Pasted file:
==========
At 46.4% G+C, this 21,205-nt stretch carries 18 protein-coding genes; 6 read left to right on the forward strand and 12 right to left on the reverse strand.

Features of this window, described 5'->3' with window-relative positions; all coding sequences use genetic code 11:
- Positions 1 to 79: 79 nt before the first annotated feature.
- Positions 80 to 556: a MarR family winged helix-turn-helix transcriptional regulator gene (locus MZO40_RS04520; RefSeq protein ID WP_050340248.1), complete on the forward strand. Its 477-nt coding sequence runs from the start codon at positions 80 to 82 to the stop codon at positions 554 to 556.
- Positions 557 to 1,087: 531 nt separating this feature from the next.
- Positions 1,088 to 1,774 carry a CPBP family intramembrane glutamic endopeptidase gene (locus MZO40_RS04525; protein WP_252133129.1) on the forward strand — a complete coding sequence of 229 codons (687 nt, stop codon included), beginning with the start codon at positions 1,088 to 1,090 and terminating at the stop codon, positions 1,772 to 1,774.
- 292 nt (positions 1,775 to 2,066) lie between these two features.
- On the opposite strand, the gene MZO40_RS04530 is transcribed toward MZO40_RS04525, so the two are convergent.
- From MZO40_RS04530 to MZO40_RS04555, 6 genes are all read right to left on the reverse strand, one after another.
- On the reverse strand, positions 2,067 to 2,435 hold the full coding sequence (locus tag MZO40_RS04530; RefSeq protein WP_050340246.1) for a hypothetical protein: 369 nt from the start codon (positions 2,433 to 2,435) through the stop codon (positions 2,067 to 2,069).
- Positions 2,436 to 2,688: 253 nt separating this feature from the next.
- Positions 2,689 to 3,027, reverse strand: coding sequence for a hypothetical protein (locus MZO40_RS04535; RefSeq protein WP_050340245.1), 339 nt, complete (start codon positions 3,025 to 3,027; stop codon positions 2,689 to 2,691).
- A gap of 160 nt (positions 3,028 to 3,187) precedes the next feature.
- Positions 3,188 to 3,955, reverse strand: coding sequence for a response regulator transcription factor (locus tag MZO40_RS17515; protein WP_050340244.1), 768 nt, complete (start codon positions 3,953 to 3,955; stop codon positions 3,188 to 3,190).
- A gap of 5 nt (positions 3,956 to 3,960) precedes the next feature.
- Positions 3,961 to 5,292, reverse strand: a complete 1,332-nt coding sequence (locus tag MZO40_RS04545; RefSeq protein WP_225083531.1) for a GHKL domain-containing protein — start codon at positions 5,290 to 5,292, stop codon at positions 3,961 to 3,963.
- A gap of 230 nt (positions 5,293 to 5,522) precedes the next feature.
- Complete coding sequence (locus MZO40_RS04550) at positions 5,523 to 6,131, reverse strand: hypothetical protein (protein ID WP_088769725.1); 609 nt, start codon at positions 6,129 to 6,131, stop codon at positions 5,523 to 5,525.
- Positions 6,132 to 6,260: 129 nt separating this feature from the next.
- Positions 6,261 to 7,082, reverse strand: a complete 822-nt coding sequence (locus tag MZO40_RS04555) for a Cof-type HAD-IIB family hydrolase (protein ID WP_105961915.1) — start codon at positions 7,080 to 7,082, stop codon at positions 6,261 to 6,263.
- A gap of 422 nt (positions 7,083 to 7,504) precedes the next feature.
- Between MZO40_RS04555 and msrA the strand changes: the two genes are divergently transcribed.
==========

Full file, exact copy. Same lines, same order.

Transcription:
At 46.4% G+C, this 21,205-nt stretch carries 18 protein-coding genes; 6 read left to right on the forward strand and 12 right to left on the reverse strand.

Features of this window, described 5'->3' with window-relative positions; all coding sequences use genetic code 11:
- Positions 1 to 79: 79 nt before the first annotated feature.
- Positions 80 to 556: a MarR family winged helix-turn-helix transcriptional regulator gene (locus MZO40_RS04520; RefSeq protein ID WP_050340248.1), complete on the forward strand. Its 477-nt coding sequence runs from the start codon at positions 80 to 82 to the stop codon at positions 554 to 556.
- Positions 557 to 1,087: 531 nt separating this feature from the next.
- Positions 1,088 to 1,774 carry a CPBP family intramembrane glutamic endopeptidase gene (locus MZO40_RS04525; protein WP_252133129.1) on the forward strand — a complete coding sequence of 229 codons (687 nt, stop codon included), beginning with the start codon at positions 1,088 to 1,090 and terminating at the stop codon, positions 1,772 to 1,774.
- 292 nt (positions 1,775 to 2,066) lie between these two features.
- On the opposite strand, the gene MZO40_RS04530 is transcribed toward MZO40_RS04525, so the two are convergent.
- From MZO40_RS04530 to MZO40_RS04555, 6 genes are all read right to left on the reverse strand, one after another.
- On the reverse strand, positions 2,067 to 2,435 hold the full coding sequence (locus tag MZO40_RS04530; RefSeq protein WP_050340246.1) for a hypothetical protein: 369 nt from the start codon (positions 2,433 to 2,435) through the stop codon (positions 2,067 to 2,069).
- Positions 2,436 to 2,688: 253 nt separating this feature from the next.
- Positions 2,689 to 3,027, reverse strand: coding sequence for a hypothetical protein (locus MZO40_RS04535; RefSeq protein WP_050340245.1), 339 nt, complete (start codon positions 3,025 to 3,027; stop codon positions 2,689 to 2,691).
- A gap of 160 nt (positions 3,028 to 3,187) precedes the next feature.
- Positions 3,188 to 3,955, reverse strand: coding sequence for a response regulator transcription factor (locus tag MZO40_RS17515; protein WP_050340244.1), 768 nt, complete (start codon positions 3,953 to 3,955; stop codon positions 3,188 to 3,190).
- A gap of 5 nt (positions 3,956 to 3,960) precedes the next feature.
- Positions 3,961 to 5,292, reverse strand: a complete 1,332-nt coding sequence (locus tag MZO40_RS04545; RefSeq protein WP_225083531.1) for a GHKL domain-containing protein — start codon at positions 5,290 to 5,292, stop codon at positions 3,961 to 3,963.
- A gap of 230 nt (positions 5,293 to 5,522) precedes the next feature.
- Complete coding sequence (locus MZO40_RS04550) at positions 5,523 to 6,131, reverse strand: hypothetical protein (protein ID WP_088769725.1); 609 nt, start codon at positions 6,129 to 6,131, stop codon at positions 5,523 to 5,525.
- Positions 6,132 to 6,260: 129 nt separating this feature from the next.
- Positions 6,261 to 7,082, reverse strand: a complete 822-nt coding sequence (locus tag MZO40_RS04555) for a Cof-type HAD-IIB family hydrolase (protein ID WP_105961915.1) — start codon at positions 7,080 to 7,082, stop codon at positions 6,261 to 6,263.
- A gap of 422 nt (positions 7,083 to 7,504) precedes the next feature.
- Between MZO40_RS04555 and msrA the strand changes: the two genes are divergently transcribed.